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Sealed bids: buying agent says process should be more transparent

The sealed bids process - where purchasers submit their final offer by a specific time and date - should be more transparent, according to a buying agent.

George Barkes, who represents Stacks Property Search & Acquisition's Cotswolds office, describes the sealed bids process as 'badly outdated'.

"They should be restructured, formalised and made more transparent," he argues.


Barkes suggests that buyers should have to prove they can proceed in advance and that as is customary in the property auctions sector, winning bids should be legally binding.

“The current system is virtually impossible [for the purchaser]," says the buying agent.

"Submitting the highest bid won’t necessarily secure the property; the vendor and agent will weigh up all the information and make a choice on the basis of the size of the offer and the situation of the buyer."

He says that because the acceptance of an offer is not legally binding, if a new buyer appears with a higher offer, things can change very quickly.

The agent says that despite a current period of low transactions, his firm is seeing a significant number of property marketing campaigns culminate in a sealed bids process.

He adds that sealed bids are not being used solely for the preserve of 'top dollar' properties and that it is being used as a method of sale across all price brackets.


The agency says it advises buyers to try and get the vendor to accept an offer before the sales process gets to the sealed bids stage.

It points out that sealed bids can be a 'beauty parade' as well as a bidding competition, stressing that proving 'commitment, proceedability, ability to exchange quickly and flexibility of terms' are equally as important as a good offer.

Stacks says it also advises buyers to 'quiz and badger' the selling agent to get information. Although selling agents are unable to reveal the sum of the bids, they are able to discuss the number of bidders and how many offers were made before the sealed bids process.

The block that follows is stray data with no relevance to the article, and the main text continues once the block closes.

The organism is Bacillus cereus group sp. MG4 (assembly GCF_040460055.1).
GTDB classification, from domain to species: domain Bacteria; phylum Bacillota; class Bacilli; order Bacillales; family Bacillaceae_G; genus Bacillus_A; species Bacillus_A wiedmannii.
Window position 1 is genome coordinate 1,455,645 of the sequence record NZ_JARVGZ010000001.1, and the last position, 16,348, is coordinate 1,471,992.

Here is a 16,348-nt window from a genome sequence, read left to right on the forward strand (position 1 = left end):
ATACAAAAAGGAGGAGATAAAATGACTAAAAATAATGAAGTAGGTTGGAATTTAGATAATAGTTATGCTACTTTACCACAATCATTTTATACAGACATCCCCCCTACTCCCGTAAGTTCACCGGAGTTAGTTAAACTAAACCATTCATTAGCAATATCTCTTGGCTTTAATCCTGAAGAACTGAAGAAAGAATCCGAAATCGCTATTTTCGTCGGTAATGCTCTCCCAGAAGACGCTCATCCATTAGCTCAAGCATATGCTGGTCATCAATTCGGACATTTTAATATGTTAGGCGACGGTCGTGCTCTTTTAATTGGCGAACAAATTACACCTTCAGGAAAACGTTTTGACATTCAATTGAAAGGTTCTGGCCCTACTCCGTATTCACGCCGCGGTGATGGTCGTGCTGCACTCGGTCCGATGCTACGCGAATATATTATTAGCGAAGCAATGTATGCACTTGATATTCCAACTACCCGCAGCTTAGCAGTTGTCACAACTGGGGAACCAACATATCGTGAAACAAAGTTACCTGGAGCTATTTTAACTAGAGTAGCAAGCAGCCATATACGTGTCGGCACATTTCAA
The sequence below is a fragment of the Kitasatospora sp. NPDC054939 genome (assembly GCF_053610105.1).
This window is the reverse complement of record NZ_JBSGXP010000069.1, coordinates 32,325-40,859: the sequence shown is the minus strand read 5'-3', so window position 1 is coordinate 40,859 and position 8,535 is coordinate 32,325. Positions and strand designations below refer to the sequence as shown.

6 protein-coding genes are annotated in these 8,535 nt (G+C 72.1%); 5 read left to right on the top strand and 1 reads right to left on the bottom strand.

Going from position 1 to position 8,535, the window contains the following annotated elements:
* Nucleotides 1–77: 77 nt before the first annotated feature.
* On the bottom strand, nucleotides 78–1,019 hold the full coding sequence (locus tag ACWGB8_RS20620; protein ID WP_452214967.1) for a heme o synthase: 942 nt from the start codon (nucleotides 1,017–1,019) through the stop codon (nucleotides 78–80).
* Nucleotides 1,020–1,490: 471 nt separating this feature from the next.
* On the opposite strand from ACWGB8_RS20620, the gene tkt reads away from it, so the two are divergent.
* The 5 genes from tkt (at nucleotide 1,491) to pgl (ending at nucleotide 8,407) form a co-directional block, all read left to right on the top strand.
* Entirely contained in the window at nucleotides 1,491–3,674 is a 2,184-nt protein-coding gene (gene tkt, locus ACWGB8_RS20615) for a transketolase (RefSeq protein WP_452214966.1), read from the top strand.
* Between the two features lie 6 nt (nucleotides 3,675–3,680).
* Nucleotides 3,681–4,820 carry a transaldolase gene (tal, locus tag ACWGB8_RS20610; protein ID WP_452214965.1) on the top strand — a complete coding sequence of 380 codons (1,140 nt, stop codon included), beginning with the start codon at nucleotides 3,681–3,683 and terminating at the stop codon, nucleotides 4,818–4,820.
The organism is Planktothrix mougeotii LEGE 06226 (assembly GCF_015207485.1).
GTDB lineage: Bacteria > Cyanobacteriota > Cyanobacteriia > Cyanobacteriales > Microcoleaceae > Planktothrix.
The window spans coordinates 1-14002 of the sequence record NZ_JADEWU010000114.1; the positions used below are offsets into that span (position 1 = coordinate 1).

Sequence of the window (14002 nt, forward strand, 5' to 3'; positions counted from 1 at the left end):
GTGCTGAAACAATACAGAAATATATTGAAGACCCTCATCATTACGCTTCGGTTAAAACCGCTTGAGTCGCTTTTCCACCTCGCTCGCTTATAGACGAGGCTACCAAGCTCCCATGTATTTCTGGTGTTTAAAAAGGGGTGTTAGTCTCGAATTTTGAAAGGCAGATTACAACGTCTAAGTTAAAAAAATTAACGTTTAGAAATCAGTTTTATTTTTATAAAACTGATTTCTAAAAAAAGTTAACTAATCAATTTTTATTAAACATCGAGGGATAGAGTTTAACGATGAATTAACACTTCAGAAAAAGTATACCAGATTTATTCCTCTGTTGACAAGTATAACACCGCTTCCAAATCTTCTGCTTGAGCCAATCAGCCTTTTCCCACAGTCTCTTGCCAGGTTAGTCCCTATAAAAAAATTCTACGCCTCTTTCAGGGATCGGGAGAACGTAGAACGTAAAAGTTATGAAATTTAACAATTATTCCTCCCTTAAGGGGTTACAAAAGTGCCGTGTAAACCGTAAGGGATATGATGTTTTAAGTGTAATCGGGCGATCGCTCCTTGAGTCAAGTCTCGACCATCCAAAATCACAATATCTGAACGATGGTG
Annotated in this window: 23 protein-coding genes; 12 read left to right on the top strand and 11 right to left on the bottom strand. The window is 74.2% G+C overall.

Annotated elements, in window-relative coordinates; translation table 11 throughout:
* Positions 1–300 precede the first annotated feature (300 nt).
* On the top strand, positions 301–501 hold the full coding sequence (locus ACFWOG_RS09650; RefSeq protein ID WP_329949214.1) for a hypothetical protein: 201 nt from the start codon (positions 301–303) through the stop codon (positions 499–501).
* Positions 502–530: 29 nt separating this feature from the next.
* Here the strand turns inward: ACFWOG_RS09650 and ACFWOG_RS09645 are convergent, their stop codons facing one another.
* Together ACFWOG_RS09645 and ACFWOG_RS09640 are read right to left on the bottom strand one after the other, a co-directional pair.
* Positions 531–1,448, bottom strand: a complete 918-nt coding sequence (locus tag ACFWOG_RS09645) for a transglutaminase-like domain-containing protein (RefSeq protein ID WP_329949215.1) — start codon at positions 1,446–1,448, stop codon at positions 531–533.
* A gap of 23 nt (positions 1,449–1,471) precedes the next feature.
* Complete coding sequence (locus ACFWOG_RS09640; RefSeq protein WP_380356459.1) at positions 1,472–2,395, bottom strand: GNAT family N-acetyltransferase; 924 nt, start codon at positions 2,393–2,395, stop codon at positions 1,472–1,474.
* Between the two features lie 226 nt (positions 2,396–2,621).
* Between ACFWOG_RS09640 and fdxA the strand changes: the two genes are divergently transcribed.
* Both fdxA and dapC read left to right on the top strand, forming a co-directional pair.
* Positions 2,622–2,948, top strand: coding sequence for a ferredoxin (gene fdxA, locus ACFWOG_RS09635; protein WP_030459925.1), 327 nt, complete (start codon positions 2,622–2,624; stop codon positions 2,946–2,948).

• Richard Copus

    It is quite frightening the lack of knowledge of some practitioners in our industry. None of us know everything, but the system that George Barkes refers to has been in place for donkey's years and is the fourth method of sale - Formal Tender. This method is used more than occasionally and is very effective and is exactly what Mr Barkes is asking for. I do one or two formal tenders a year myself.

    The property is offered for sale just as it would be by informal tender (otherwise known as "sealed bids") or by auction with a finite date for offers to be received. A tender pack, almost identical to an auction pack which contains everything required to exchange contracts is provided by the vendor's solicitor. Prospective buyers sign the contract, enclose a bankers draft or equivalent for 10% of their offer and the seller then chooses whom he wishes to sell to. The successful offeror has his bankers' draft banked, the others have theirs returned and contracts are exchanged. It's as simple as that! Completion is 28 days later or by arrangement. One of the reasons people choose this means of sale is that it provides the certainty Mr Barkes wants and the vendor can choose who to sell to, which he can't do in the auction room.

    No need to change anything, we just need to look around more at the other methods of sale which have been around for ages and are not used as much as they could be.

    Richard Copus


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